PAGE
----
New York State Comptroller’s office evades questions about recent Goldman Sachs deal
With much fanfare, the Office of New York State Comptroller Thomas DiNapoli announced last month a “strategic partnership” between the Common Retirement Fund (CRF) and Goldman Sachs Asset Management (GSAM) to invest $2 billion in global equity strategies.
The CRF manages the assets of the New York State and Local Retirement System (NYSLRS) – some $181 billion in total. New York State pensions, including the separate Teachers’ Retirement System (NYSTRS), are unusual among US public pension plans in that they are fairly well funded because union litigation has previously prevented Albany from scrimping on required contributions.
The CRF itself is also unusual in that it is under the unilateral control of the state comptroller, an independently-elected office that has sometimes been credited with keeping the system in good shape. But the lack of transparency in portfolio management and the conspicuous absence of a board of trustees overseeing the investment process is troubling, if not perilous.
Matthew Sweeney, a spokesman for the comptroller’s office, answered some of a dozen questions about the GSAM deal. Here are a few of those he did not comment on, completely unedited:
- Which other investment management firms applied to the competitive bidding for the $2 billion allocation?
- What were the specific criteria on the basis of which GSAM was selected?
- Can you share the investment policy sheet that was publicized as part of the RfP for this portfolio segment? This would include targets like concentration risk and counterparty risk limits as well as a number of other parameters related to the asset classes included, long/short ratios, other risk metrics, geographies and other relevant characteristics of the desired portfolio.
- What are the performance targets in terms of risk and return for the performance-based compensation, if any?
- What are the benchmarks selected to evaluate the performance of this portfolio sleeve in the coming years?
Mr Sweeney did answer a question regarding the compensation structure in the contract – with the laconic: “Fees are disclosed on an annual basis.”
In fiscal 2014, the CRF paid almost $575 million in investment-management fees, an investment-expense ratio of 32 basis points. It is not clear whether this relatively low ratio includes often hidden transaction and maintenance fees within opaque instruments such as real-estate trusts and hedge funds, but even at this rate, the Goldman deal would cost the CRF $6.4 million annually, or $32 million over its projected five-year duration.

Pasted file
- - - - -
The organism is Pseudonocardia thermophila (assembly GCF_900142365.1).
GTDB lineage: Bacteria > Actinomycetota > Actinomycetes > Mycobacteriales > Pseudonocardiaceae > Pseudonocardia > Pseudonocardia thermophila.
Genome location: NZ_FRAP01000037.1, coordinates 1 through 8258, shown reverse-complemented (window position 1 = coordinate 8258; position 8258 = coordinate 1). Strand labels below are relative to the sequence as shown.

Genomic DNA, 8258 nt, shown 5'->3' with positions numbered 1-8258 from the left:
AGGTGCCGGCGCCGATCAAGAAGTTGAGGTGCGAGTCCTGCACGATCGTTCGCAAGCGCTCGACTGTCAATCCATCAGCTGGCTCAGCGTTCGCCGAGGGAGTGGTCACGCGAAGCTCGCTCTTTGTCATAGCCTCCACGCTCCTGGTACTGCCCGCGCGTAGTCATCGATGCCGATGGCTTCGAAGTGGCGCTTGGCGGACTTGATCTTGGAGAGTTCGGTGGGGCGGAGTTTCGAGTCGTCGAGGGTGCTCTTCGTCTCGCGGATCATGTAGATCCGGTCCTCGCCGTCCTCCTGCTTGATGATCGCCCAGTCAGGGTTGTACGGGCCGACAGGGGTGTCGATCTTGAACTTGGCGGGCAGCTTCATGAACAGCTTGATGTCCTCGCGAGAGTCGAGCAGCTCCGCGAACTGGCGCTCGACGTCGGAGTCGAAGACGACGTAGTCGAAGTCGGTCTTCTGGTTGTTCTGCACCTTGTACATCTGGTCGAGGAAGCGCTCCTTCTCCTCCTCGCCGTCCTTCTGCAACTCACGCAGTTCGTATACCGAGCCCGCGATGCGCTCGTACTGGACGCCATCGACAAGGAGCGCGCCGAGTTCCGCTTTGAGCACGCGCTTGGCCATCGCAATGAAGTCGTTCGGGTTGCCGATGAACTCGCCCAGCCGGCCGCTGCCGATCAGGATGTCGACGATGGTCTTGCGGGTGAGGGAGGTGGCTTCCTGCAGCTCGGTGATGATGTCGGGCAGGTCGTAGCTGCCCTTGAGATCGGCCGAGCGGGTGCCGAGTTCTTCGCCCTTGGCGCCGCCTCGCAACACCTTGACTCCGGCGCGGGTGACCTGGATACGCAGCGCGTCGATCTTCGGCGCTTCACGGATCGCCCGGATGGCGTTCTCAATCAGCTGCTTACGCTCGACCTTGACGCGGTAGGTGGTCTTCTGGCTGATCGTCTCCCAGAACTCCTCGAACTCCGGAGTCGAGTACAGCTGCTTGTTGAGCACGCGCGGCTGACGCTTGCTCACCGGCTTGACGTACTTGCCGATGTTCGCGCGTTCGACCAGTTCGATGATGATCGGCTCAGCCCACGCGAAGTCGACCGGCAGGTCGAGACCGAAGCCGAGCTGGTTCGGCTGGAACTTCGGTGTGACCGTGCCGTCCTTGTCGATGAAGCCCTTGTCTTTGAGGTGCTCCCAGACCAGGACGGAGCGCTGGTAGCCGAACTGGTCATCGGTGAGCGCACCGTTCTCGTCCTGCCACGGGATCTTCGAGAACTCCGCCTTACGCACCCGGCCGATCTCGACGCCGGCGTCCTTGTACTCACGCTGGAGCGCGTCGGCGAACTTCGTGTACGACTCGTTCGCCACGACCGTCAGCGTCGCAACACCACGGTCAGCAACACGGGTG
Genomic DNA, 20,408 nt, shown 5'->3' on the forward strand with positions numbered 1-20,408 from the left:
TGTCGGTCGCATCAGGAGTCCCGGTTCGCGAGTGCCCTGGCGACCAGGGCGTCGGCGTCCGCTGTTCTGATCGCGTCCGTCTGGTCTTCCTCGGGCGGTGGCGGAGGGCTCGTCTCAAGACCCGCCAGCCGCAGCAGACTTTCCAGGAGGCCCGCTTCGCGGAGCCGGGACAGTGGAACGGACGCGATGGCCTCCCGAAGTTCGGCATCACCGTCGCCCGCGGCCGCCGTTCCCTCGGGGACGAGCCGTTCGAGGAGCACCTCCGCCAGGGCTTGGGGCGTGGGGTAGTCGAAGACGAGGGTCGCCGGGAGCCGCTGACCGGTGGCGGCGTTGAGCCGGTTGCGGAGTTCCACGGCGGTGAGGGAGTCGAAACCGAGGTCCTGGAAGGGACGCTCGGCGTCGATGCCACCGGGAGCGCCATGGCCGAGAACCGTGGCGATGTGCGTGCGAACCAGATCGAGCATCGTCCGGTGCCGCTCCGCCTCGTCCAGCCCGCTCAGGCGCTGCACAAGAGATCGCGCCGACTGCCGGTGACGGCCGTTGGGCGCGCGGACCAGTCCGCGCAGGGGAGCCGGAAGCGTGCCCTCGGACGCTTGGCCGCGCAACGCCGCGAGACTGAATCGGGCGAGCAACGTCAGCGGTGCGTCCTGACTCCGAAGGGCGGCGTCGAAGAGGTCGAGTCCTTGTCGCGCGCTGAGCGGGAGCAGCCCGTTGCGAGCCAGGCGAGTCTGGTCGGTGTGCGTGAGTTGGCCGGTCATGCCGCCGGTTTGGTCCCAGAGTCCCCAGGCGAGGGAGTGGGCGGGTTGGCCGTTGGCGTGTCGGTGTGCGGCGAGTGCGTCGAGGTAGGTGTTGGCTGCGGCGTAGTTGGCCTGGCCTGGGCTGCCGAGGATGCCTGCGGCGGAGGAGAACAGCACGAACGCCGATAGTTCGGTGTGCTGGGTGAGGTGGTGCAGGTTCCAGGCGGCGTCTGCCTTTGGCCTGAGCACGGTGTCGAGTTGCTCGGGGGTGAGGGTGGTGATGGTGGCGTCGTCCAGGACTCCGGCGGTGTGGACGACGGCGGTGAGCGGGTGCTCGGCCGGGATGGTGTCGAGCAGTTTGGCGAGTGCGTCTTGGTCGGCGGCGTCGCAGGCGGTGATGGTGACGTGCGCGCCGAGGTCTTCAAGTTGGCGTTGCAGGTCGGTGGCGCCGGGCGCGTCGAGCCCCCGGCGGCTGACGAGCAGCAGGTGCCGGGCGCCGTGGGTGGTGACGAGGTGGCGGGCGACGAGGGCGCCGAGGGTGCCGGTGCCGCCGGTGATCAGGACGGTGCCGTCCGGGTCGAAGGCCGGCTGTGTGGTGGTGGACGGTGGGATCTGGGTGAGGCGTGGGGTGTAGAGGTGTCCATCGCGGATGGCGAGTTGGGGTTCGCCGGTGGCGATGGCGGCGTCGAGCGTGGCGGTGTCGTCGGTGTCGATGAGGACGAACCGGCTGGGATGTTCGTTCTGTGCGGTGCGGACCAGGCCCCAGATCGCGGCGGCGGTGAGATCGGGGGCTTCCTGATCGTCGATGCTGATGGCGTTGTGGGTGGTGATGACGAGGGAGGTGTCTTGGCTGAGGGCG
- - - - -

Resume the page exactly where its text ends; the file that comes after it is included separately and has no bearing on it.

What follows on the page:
With so much pension money at stake, why didn’t Mr DiNapoli’s office publicize the selection process, a clear rationale for the investment and the performance objectives he has (or so one hopes) for Goldman? What value are Goldman’s undoubtedly well-compensated analysts and investment bankers supposed to add?
The so-called partnership “will initially focus on dynamic manager selection opportunities in global equities to enhance returns” and then provide “improved analytics and reporting on its portfolio and enhanced evaluation and due diligence on current and potential active managers.” In other words, the CRF added a potentially expensive actively managed distraction for its global investment team days before CalPERS announced ditching its $4 billion hedge-fund allocation precisely because it was too small to make a dent in overall return and too expensive in terms of time and money to manage.
The bottom line is that, because of their sheer size, most pension funds can do little but focus on efficient cost and risk management. An open and competitive bidding process is essential to keeping costs down. And a critical part of risk management is having a robust, transparent and accountable investment process, which the CRF appears to be patently lacking. One need not look far afield to see where this sort of conduct ultimately leads.
A week before New Year’s Day 2014, the Boston Globe revealed that the Massachusetts Bay Transportation Authority Retirement Fund (MBTARF) had not disclosed, in its financial statements, the potentially fraudulent loss of a $25 million investment in a New York hedge fund that had gone belly up. The investment had been recommended by the MBTARF’s former executive director months after he had left to join that same hedge fund.
While it does have a board of seven trustees, the MBTARF has become the Bay State’s poster child for lack of transparency and accountability – and the object of investigations and scandals every few years. Until 2012, it never even disclosed its annual report to the public.
Barely seven years ago, Comptroller Alan Hevesi, once a “rising star” in New York state politics, pled guilty to federal charges of defrauding the government after taking illegal kickbacks and expending public money for personal and family use.
Despite his egregious abuses of office, Hevesi was paroled after only 20 months in prison and continues to collect a $105,000 pension from the state. This is yet another reason why transparency and independent oversight should be brought to the CRF – and soon.
PS: Pioneer Institute is beginning a formal inquiry with the Office of the New York State Comptroller regarding the terms of the Goldman deal. Follow this space for developments.